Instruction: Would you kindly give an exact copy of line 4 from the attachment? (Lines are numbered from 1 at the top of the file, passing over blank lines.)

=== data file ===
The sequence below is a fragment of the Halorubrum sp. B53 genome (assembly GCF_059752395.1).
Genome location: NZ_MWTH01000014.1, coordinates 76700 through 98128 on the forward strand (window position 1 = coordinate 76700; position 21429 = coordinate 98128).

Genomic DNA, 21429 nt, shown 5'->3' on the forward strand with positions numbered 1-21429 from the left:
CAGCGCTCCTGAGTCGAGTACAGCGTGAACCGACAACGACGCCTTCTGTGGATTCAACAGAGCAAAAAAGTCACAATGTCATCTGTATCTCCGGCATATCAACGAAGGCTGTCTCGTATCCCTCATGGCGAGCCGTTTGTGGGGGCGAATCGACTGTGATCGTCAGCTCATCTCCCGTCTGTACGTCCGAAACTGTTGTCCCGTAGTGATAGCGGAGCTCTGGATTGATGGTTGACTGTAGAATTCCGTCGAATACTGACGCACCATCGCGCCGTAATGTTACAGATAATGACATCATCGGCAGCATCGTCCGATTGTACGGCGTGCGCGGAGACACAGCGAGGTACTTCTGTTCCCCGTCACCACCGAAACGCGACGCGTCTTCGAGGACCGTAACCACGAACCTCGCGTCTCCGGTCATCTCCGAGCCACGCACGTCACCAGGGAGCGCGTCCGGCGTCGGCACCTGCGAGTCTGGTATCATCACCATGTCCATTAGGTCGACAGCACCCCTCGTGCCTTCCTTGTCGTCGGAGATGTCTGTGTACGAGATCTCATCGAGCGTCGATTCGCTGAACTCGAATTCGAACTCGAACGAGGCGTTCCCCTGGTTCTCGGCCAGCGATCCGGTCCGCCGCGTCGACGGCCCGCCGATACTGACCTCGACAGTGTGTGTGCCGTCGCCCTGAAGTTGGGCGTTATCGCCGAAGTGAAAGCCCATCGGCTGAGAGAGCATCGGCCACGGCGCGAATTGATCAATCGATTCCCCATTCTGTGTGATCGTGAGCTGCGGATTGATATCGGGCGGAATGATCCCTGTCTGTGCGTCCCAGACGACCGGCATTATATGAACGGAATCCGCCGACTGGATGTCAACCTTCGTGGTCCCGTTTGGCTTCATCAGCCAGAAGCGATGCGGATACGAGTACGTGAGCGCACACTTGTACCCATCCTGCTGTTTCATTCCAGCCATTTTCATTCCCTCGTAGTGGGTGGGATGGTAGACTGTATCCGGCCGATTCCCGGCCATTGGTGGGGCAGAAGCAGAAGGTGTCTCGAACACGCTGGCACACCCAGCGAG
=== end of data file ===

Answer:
CAGCGCTCCTGAGTCGAGTACAGCGTGAACCGACAACGACGCCTTCTGTGGATTCAACAGAGCAAAAAAGTCACAATGTCATCTGTATCTCCGGCATATCAACGAAGGCTGTCTCGTATCCCTCATGGCGAGCCGTTTGTGGGGGCGAATCGACTGTGATCGTCAGCTCATCTCCCGTCTGTACGTCCGAAACTGTTGTCCCGTAGTGATAGCGGAGCTCTGGATTGATGGTTGACTGTAGAATTCCGTCGAATACTGACGCACCATCGCGCCGTAATGTTACAGATAATGACATCATCGGCAGCATCGTCCGATTGTACGGCGTGCGCGGAGACACAGCGAGGTACTTCTGTTCCCCGTCACCACCGAAACGCGACGCGTCTTCGAGGACCGTAACCACGAACCTCGCGTCTCCGGTCATCTCCGAGCCACGCACGTCACCAGGGAGCGCGTCCGGCGTCGGCACCTGCGAGTCTGGTATCATCACCATGTCCATTAGGTCGACAGCACCCCTCGTGCCTTCCTTGTCGTCGGAGATGTCTGTGTACGAGATCTCATCGAGCGTCGATTCGCTGAACTCGAATTCGAACTCGAACGAGGCGTTCCCCTGGTTCTCGGCCAGCGATCCGGTCCGCCGCGTCGACGGCCCGCCGATACTGACCTCGACAGTGTGTGTGCCGTCGCCCTGAAGTTGGGCGTTATCGCCGAAGTGAAAGCCCATCGGCTGAGAGAGCATCGGCCACGGCGCGAATTGATCAATCGATTCCCCATTCTGTGTGATCGTGAGCTGCGGATTGATATCGGGCGGAATGATCCCTGTCTGTGCGTCCCAGACGACCGGCATTATATGAACGGAATCCGCCGACTGGATGTCAACCTTCGTGGTCCCGTTTGGCTTCATCAGCCAGAAGCGATGCGGATACGAGTACGTGAGCGCACACTTGTACCCATCCTGCTGTTTCATTCCAGCCATTTTCATTCCCTCGTAGTGGGTGGGATGGTAGACTGTATCCGGCCGATTCCCGGCCATTGGTGGGGCAGAAGCAGAAGGTGTCTCGAACACGCTGGCACACCCAGCGAG